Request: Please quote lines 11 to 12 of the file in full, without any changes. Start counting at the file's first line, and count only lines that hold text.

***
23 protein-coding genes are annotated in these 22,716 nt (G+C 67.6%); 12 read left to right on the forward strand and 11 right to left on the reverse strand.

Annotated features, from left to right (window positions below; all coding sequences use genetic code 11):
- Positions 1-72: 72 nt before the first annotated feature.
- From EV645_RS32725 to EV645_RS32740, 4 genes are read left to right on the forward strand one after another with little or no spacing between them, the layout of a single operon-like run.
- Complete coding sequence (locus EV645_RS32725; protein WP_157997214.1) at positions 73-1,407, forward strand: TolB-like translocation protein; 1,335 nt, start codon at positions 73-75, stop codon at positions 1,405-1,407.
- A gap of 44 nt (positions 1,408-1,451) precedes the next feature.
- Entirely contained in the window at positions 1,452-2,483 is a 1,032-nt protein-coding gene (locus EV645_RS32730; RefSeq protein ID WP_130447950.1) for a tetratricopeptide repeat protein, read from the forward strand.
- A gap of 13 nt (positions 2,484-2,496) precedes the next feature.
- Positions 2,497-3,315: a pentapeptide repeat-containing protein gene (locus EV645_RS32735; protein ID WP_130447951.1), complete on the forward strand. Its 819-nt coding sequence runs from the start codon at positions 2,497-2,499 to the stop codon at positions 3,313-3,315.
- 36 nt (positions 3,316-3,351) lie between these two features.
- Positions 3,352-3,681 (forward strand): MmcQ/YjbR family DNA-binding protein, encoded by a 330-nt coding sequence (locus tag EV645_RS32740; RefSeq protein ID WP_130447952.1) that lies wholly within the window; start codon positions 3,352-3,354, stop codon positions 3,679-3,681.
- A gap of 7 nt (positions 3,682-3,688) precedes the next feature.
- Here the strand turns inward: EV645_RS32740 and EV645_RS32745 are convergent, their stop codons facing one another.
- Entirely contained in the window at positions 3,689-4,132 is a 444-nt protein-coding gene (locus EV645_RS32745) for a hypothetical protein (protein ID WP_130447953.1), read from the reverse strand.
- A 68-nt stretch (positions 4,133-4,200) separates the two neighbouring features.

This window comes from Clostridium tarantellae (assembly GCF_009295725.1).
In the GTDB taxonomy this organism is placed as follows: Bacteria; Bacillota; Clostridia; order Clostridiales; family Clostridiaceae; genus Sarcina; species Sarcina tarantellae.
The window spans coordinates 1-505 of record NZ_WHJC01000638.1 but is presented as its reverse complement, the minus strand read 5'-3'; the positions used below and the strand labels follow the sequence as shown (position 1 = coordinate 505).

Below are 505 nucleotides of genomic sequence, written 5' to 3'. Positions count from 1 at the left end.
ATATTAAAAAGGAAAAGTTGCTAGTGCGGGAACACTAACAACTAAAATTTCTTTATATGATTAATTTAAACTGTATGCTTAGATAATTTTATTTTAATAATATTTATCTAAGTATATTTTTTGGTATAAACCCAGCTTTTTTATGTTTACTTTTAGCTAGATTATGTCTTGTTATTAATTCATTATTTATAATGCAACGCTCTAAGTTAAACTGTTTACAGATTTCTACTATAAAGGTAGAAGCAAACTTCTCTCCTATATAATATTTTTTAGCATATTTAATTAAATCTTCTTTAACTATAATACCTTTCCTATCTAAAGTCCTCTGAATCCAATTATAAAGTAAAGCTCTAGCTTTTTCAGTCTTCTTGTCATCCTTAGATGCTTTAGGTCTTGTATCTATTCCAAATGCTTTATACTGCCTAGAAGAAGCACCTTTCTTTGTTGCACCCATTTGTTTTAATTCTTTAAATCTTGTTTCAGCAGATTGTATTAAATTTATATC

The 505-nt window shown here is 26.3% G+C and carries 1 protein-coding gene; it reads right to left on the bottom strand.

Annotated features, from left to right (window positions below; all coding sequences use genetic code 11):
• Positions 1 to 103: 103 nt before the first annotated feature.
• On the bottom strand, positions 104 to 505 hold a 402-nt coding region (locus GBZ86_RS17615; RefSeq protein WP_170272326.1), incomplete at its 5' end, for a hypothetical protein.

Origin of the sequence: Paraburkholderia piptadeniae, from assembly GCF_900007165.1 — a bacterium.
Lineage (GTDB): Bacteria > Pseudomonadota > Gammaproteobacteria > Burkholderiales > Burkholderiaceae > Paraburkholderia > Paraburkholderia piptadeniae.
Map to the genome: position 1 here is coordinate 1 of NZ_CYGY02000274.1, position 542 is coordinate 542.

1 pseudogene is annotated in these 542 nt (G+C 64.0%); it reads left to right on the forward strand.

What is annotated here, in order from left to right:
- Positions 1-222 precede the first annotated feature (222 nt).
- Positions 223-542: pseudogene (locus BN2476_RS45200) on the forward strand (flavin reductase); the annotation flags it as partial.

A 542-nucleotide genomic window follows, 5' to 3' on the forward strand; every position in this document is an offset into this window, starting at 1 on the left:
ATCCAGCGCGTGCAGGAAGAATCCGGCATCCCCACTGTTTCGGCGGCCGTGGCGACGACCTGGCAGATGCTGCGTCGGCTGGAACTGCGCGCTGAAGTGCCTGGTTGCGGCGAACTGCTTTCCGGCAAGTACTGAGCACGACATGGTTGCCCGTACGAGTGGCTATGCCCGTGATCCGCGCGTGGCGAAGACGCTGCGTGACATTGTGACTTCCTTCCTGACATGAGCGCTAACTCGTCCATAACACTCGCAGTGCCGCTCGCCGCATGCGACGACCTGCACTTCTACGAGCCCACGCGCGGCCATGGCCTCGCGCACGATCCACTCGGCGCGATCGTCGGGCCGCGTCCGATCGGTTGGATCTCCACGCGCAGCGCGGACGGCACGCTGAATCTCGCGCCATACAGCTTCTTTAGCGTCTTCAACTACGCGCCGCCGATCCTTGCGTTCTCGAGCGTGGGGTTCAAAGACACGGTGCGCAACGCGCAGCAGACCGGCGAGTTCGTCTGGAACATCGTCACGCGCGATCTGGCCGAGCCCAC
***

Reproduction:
- Positions 3,352-3,681 (forward strand): MmcQ/YjbR family DNA-binding protein, encoded by a 330-nt coding sequence (locus tag EV645_RS32740; RefSeq protein ID WP_130447952.1) that lies wholly within the window; start codon positions 3,352-3,354, stop codon positions 3,679-3,681.
- A gap of 7 nt (positions 3,682-3,688) precedes the next feature.